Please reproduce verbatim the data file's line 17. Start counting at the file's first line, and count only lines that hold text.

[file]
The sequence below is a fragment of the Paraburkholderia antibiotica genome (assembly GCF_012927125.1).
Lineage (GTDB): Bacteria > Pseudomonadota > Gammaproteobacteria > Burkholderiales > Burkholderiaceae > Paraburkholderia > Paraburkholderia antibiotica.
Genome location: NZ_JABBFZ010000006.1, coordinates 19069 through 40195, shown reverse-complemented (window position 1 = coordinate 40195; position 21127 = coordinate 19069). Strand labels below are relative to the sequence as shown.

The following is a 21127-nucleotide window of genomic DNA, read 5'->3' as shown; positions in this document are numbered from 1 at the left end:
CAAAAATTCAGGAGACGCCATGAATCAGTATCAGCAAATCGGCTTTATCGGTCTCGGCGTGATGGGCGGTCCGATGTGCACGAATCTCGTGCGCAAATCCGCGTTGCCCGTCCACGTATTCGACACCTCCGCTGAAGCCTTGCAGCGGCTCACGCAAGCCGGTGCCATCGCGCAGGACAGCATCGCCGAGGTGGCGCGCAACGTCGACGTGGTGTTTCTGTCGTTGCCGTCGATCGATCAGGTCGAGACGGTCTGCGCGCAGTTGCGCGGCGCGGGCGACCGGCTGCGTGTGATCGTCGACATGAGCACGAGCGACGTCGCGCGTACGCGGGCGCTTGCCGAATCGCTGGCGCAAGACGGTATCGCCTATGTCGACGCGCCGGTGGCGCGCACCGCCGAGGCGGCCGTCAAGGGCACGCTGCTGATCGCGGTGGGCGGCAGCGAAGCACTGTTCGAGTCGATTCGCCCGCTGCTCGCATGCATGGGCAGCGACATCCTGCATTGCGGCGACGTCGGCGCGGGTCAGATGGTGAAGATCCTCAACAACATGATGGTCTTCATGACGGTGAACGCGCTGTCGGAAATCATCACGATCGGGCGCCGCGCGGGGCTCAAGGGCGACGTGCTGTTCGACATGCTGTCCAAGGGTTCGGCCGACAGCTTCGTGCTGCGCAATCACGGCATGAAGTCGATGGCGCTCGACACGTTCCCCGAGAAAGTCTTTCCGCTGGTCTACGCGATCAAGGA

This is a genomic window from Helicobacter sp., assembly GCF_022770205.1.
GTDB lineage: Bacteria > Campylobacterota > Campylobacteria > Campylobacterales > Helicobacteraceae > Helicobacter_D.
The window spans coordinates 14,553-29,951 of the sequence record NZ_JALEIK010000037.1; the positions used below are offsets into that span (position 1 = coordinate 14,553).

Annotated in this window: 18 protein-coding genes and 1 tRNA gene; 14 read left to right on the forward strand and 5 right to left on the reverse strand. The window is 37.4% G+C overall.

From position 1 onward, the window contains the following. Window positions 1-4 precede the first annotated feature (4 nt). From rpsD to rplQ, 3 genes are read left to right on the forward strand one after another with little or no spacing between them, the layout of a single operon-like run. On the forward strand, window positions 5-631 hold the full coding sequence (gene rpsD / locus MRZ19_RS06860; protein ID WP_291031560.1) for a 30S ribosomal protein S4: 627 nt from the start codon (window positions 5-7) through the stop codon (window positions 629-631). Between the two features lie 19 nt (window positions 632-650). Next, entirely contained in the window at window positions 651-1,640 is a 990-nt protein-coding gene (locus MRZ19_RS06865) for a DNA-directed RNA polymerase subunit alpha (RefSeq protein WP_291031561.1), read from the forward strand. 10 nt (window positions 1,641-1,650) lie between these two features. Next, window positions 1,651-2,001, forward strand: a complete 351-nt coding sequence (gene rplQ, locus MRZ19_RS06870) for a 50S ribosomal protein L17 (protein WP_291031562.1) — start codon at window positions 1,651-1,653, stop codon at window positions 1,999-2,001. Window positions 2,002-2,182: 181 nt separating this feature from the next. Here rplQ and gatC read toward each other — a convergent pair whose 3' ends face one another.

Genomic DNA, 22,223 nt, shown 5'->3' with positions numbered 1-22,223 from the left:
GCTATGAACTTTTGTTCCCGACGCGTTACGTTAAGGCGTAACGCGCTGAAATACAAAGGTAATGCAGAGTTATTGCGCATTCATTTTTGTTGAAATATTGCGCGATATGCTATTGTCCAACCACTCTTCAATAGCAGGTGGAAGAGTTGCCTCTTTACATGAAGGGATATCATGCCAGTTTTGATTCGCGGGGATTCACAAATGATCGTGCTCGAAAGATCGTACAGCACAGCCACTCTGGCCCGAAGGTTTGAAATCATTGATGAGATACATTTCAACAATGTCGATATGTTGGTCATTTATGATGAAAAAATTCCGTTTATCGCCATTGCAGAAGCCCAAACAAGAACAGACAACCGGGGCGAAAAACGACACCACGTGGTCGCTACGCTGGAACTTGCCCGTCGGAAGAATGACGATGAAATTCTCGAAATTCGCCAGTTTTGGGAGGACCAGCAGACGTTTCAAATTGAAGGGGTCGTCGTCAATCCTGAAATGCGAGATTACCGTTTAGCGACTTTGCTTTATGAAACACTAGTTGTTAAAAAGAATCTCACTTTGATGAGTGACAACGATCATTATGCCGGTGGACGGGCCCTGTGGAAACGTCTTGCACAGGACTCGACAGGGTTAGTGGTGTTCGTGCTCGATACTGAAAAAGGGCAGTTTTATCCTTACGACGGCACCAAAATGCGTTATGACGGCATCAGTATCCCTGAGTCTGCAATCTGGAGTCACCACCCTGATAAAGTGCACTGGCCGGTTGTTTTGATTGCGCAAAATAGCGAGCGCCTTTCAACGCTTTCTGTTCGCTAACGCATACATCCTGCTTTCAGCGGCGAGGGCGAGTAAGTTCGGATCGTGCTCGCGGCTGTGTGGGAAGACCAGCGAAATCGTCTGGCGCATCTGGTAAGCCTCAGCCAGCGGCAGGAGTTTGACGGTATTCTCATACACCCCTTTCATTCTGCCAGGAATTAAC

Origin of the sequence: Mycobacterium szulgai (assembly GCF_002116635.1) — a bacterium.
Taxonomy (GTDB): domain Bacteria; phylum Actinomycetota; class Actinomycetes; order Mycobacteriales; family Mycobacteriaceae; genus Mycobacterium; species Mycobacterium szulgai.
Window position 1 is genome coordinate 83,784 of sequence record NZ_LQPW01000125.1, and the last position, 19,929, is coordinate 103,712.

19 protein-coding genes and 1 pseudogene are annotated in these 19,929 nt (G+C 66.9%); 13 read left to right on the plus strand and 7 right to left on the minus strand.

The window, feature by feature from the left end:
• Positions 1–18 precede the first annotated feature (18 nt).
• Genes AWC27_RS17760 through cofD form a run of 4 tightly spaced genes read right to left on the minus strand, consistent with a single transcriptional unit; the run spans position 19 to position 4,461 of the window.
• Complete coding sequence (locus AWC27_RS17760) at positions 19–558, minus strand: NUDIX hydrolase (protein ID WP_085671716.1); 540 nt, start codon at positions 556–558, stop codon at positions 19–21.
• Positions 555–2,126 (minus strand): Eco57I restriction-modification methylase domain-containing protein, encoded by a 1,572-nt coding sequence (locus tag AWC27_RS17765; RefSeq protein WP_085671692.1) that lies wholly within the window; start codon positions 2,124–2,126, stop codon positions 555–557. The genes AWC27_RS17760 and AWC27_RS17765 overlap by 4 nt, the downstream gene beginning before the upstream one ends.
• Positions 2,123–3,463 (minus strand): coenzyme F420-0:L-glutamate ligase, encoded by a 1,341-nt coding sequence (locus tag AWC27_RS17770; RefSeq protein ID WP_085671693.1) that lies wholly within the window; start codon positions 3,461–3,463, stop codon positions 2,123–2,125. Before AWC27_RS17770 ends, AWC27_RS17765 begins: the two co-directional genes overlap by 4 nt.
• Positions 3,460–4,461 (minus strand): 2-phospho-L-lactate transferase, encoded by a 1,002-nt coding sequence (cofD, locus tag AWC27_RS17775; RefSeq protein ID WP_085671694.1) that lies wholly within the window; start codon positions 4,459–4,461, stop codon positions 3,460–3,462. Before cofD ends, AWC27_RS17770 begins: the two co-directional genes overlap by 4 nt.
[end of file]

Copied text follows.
The window, feature by feature from the left end: